By Rick Asa, Special to Tribune Newspapers
October 18, 2013
A bald cap, big lab-nerd eyeglasses, a crumpled black porkpie hat and a cold stare — or, if you prefer, a yellow hazmat-suit kit complete with breathing mask and a goatee — will make up the Halloween costume of the year, according to costume shop owners from New York to California. The character, of course, is Walter White as the crystal meth kingpin — also known as "Heisenberg" — from "Breaking Bad."
Scraggly long beards of varying lengths and bandannas are moving as well because of the TV hit "Duck Dynasty," whose characters' costumes will be filled out with flannel shirts, camouflage and waders. If you have duck decoys, bring 'em.
Do we need to mention vampires, witches and zombies, which ate tons of flesh throughout "World War Z" and four seasons of "The Walking Dead"?
As teens and adults plan their Halloween 2013 looks, expect many, as usual, to riff off popular culture, old and new, the nation's costume shop owners say.
In an example of nonlife imitating "art," there's the yet-to-be-released "Pro Wrestlers vs. Zombies," which combines two costume trends. Even old-school wrestlers such as Roddy Piper, who stars in the movie, Hulk Hogan and Andre the Giant are popular for their enduring value, says Amarilys "Amy" Villegas of Fantasy Costumes in Chicago.
Other costumes that are trending, according to independent costume shops and chain retailers, include Abby Sciuto, the offbeat, brilliant Goth forensic scientist on "NCIS," and bank robbers wearing masks of ex-presidents including Reagan, Carter, Johnson and Nixon (from the movie "Point Break") or nun masks and habits from "The Town."
Of course, look for plenty of Miley Cyrus get-ups. All you need are a giant foam hand, forefinger pointed up, a riff on a popular sports staple that in this case does not suggest "No. 1," cheesy vinyl underwear and her bleached-blond skyscraper 'do borrowed from pop star Pink. Twerking added at your own risk. At the Mardi Gras Costume Shop in Scottsdale, Ariz., "Beetlejuice" costumes have sold out to customers who are using them to represent Cyrus' MTV partner, Robin Thicke, says marketing manager Doug Loynd.
Amanda Bynes fills out the bad-girl costume roster for 2013, repeating the Lindsay Lohan theme of alcohol and cars, but adding a courtroom twist that includes a long, bed-head blond wig covering her eyes and baggy clothes that look as though they came straight out of a dumpster.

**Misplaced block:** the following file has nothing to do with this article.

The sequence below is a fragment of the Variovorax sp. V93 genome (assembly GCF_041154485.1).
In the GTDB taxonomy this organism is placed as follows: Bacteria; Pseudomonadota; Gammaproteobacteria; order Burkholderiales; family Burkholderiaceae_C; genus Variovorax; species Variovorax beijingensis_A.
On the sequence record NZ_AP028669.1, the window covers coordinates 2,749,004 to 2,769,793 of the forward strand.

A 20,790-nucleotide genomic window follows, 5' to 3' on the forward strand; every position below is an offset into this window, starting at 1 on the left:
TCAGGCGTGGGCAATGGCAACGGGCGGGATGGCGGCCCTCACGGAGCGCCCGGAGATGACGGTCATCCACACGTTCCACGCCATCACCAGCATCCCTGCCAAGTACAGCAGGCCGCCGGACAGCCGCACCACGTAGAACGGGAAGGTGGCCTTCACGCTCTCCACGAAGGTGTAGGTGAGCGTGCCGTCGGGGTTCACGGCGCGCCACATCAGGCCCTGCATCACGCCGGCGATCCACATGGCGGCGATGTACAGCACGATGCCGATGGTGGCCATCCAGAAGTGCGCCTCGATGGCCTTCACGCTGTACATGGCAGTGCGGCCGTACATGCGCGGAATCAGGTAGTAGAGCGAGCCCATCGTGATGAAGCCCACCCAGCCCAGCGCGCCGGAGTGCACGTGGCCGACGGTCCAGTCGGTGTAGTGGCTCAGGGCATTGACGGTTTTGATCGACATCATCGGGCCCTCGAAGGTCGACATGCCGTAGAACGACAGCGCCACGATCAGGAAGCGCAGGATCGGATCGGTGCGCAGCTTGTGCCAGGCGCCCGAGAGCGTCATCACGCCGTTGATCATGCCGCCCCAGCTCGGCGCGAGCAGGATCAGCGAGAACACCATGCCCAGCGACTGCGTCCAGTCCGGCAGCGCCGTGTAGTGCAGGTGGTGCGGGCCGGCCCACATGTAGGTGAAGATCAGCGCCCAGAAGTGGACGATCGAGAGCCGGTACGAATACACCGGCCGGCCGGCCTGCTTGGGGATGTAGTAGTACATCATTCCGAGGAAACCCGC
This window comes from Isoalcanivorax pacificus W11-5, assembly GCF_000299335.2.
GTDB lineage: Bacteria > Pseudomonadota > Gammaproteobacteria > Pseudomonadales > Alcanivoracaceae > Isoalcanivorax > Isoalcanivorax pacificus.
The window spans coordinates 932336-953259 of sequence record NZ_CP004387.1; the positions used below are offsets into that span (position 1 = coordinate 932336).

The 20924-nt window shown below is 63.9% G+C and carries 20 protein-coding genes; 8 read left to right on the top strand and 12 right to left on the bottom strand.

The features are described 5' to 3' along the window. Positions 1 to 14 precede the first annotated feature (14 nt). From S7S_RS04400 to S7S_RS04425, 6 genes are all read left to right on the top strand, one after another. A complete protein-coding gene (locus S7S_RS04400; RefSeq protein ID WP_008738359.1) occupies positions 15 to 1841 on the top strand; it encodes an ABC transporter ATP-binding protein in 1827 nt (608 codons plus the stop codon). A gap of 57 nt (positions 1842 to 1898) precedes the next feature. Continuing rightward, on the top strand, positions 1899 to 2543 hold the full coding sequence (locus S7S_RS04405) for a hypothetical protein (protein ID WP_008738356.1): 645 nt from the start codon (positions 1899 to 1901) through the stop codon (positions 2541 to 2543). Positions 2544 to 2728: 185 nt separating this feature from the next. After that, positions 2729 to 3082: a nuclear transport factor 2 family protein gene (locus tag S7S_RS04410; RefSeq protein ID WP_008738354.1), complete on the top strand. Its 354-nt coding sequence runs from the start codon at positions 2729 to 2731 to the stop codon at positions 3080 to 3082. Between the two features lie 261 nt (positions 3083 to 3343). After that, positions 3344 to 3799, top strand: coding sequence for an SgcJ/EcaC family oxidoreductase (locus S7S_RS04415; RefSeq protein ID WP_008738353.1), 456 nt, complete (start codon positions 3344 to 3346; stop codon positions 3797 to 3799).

Superheroes? There are always Superman and Batman around to save the day, or night in this case, but a successful run of Marvel comics-inspired movies will result in the frequent appearance of Captain America, Thor, Iron Man, Black Widow, Hawkeye, Hulk, X-Men and Spider-Man — even Spider-Girl.
Bad taste is always fun.
Tony Bianchi, owner of New York Costumes, says celebrities who perish in the summer or earlier give costume shops enough time to pre-order in anticipation of expected demand.
"(Halloween) is not a PC business," Bianchi acknowledges frankly, which is a big part of the deceased celebrity allure — except when it comes to the late Annette Funicello, long dubbed "America's Sweatheart," who died in April. Amy Winehouse, however, has been fair game, as have been Michael Jackson and Elvis. Bianchi has entire Michael Jackson and Elvis (thin and fat) departments to maintain readiness for constant annual demand.
Perhaps the most intriguing and versatile costume trend coming into full emergence this year is "steampunk," which comes across as completely bizarre to the uninitiated. Bianchi calls it "retro futurism." "Steampunk is gaining traction, with customers wanting to dress in the genre at the same time admitting not knowing what it is," Loynd says. "Steampunk is a modern re-envisioning through a Victorian Jules Verne or H.G. Wells lens, as though all the modern contrivances were built from brass and operated by gears and levers. It initially started out strictly Victorian with gears and clockwork, but clever "cosplayers" (short for "costume play," an activity in which participants dress up as characters from fiction) have expanded it." Goggles, you'll find, are a big part of it.
"Now, virtually any character can be re-imagined as steampunk. I've seen video game characters redone, even Ironman as a Victorian lady with glowing spots on her hands, heart and glowing goggles on her top hat. Cosplayers seem to like expressing their personal creativity in turning guns and lasers and armor into their clockwork counterparts."
Not to forget royalty. There will be little families of Prince William, his wife Kate and the royal baby, plus various representations from the large and devoted following for "Downton Abbey," whose characters live the decadent estate life of the late Victorian era and change into fabulous clothes at least five times a day for every activity, which includes wearing museum-quality jewelry. Speaking of the U.K., news accounts of a clown that terrorized the town of Northampton by showing up at various places could inspire creepy clown costumes this year, Fantasy Costumes' Villegas said.
Finally, thanks to the rapper Macklemore and his huge hit "Thrift Shop," secondhand stores are hot. Expect teenagers to look the way they usually do.
Costumes courtesy of Fantasy Costumes (fantasycostumes.com).
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